Conclusions

In summary, we have demonstrated links between attentional biases, perceptual processes, and social functioning. This study grants novel insight into the intricate interplay of processes involved in gaze following and visuospatial attention and has theoretical relevance for models of gaze processing. From a clinical perspective, the consideration of concomitant perceptual features offers insight into normative performances seen in atypical groups. Crucially, the proposed lack of preferential sensitivity to social stimuli contributes to the understanding of deficits in higher-order social cognition and the flexibility with which to use gaze cues in other contexts. This failure to prioritise and appropriately interpret social gaze in turn compromises opportunities for learning and communication development via the experience of social interaction (Mundy, 1995). The development of such compensatory strategies may allow individuals to achieve normative performance in structured laboratory situations, however, may manifest in reduced social competence in a dynamic real-life context, whereby unpredictability and other features in the environment may ultimately contribute to impairments in social interaction. Whilst unimpaired at a perceptual level, this prolonged reliance on mechanistic access to social information adversely affects behavioural and functional domains dependent on these early processes, and thus, may explain the developmental trajectory of autism. This schema and paradigm provides a valuable framework for future investigations to improve understanding of the mechanisms of visuospatial attention and nature of social cognitive functioning across simple experimental and dynamic real-world contexts, in both typical and atypical populations.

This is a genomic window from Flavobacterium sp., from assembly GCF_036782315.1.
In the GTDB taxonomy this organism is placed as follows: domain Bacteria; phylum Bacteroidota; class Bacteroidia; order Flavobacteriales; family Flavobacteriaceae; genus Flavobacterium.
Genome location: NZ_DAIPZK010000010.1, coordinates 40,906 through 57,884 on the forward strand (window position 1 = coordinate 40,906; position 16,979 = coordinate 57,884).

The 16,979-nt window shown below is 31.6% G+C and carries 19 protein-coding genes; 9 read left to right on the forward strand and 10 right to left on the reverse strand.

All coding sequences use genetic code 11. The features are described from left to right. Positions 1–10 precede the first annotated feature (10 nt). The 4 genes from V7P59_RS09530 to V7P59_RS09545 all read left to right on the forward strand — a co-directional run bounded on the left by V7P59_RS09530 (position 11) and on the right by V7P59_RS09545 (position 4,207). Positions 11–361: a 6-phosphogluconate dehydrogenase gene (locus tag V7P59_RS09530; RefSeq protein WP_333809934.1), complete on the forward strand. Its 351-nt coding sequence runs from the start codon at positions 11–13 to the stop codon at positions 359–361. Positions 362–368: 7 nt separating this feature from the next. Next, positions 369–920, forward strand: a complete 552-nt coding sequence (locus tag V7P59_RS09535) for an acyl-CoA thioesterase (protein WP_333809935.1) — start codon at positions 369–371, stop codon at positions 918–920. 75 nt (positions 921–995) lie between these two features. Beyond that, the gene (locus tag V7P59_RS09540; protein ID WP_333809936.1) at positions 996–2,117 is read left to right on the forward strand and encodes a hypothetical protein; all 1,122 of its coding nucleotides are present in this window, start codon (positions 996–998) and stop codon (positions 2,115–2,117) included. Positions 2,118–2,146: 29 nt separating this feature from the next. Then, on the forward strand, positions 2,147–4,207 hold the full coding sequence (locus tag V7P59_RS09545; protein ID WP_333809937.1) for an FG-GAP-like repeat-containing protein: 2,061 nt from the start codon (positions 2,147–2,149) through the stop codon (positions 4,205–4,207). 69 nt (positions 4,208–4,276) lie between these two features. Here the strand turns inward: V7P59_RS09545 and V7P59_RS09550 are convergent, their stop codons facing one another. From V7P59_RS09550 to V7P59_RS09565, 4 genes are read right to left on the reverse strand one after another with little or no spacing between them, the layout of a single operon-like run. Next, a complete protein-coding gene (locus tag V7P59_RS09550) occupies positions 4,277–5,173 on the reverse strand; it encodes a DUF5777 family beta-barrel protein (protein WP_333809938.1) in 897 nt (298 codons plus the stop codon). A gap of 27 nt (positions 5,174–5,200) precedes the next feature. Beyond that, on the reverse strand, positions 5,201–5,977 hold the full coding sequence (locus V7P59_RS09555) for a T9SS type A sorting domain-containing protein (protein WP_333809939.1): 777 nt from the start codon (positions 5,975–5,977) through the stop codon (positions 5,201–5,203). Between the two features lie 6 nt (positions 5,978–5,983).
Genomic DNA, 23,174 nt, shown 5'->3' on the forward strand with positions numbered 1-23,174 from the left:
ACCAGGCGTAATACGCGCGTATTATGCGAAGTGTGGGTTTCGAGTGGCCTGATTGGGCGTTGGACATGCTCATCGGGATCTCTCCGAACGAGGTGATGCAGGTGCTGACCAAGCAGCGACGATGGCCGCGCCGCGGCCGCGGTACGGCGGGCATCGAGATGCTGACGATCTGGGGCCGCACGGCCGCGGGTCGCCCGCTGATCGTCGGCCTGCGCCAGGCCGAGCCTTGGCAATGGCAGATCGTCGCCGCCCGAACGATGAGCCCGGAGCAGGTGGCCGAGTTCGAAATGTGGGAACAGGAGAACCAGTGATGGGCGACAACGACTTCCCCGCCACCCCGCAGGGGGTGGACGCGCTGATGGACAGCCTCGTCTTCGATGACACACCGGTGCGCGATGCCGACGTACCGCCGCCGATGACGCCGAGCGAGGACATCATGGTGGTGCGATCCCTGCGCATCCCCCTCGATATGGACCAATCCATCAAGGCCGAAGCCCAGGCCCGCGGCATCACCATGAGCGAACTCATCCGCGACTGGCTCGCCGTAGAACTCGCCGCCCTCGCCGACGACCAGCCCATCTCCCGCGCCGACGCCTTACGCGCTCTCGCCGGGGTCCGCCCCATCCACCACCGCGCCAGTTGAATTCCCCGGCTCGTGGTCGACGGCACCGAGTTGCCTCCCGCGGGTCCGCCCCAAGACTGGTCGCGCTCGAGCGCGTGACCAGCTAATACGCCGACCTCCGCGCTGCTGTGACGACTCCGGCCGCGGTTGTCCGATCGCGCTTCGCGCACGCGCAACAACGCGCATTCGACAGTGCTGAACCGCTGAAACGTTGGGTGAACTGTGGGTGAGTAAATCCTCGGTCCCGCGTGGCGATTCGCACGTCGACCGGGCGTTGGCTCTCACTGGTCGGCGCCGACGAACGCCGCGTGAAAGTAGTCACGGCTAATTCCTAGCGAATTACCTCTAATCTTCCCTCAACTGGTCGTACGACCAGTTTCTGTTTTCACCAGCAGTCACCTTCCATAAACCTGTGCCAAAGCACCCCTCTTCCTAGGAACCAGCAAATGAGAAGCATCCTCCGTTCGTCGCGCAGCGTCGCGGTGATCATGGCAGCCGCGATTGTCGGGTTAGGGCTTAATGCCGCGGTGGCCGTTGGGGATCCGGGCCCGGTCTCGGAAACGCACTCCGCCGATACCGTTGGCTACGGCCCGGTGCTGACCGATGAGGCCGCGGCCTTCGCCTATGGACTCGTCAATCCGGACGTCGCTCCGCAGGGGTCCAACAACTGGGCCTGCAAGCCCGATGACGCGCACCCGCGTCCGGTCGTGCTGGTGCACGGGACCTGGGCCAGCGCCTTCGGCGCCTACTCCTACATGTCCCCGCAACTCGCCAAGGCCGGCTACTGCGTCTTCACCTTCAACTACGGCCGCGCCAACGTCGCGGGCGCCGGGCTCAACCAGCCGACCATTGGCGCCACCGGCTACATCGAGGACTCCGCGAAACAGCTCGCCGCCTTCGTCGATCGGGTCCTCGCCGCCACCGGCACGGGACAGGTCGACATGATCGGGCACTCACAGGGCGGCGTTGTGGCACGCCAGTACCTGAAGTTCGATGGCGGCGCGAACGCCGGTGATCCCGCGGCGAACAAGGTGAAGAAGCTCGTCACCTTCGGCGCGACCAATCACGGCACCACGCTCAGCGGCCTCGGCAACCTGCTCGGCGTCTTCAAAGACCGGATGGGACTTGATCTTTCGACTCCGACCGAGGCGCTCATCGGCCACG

Data availability

The data sets generated during and/or analysed during the current study are available from the corresponding author on reasonable request.

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Acknowledgements

We thank Christopher Sufani for his assistance with stimulus development and data processing and Rebecca El Helou for her assistance in data collection. J.R. was supported by a National Health and Medical Research Council of Australia Project Grant (1081923).

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Fig. S1

Participant scores across measures of social functioning. Coloured and patterned data points reflect high individual participant scores across multiple measures. Mean scores are represented by the solid black line. Dotted lines indicate cutoffs: highest quartile (AQ; Baron-Cohen, Wheelwright, Skinner, Martin, & Clubley, 2001), marked and above social anxiety (LSAS-SR; Liebowitz, 1987), possible alexithymia (TAS-20; Bagby, Taylor, & Parker, 1994). (PDF 55 kb)

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Wei, G., Rushby, J.A. & De Blasio, F.M. Neurophysiological correlates of visuospatial attention and the social dynamics of gaze processing. Cogn Affect Behav Neurosci 19, 1218–1230 (2019). https://doi.org/10.3758/s13415-019-00728-w

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Keywords

  • EEG
  • ERP
  • Gaze cueing
  • PCA
  • Social cognition
  • Spatial attention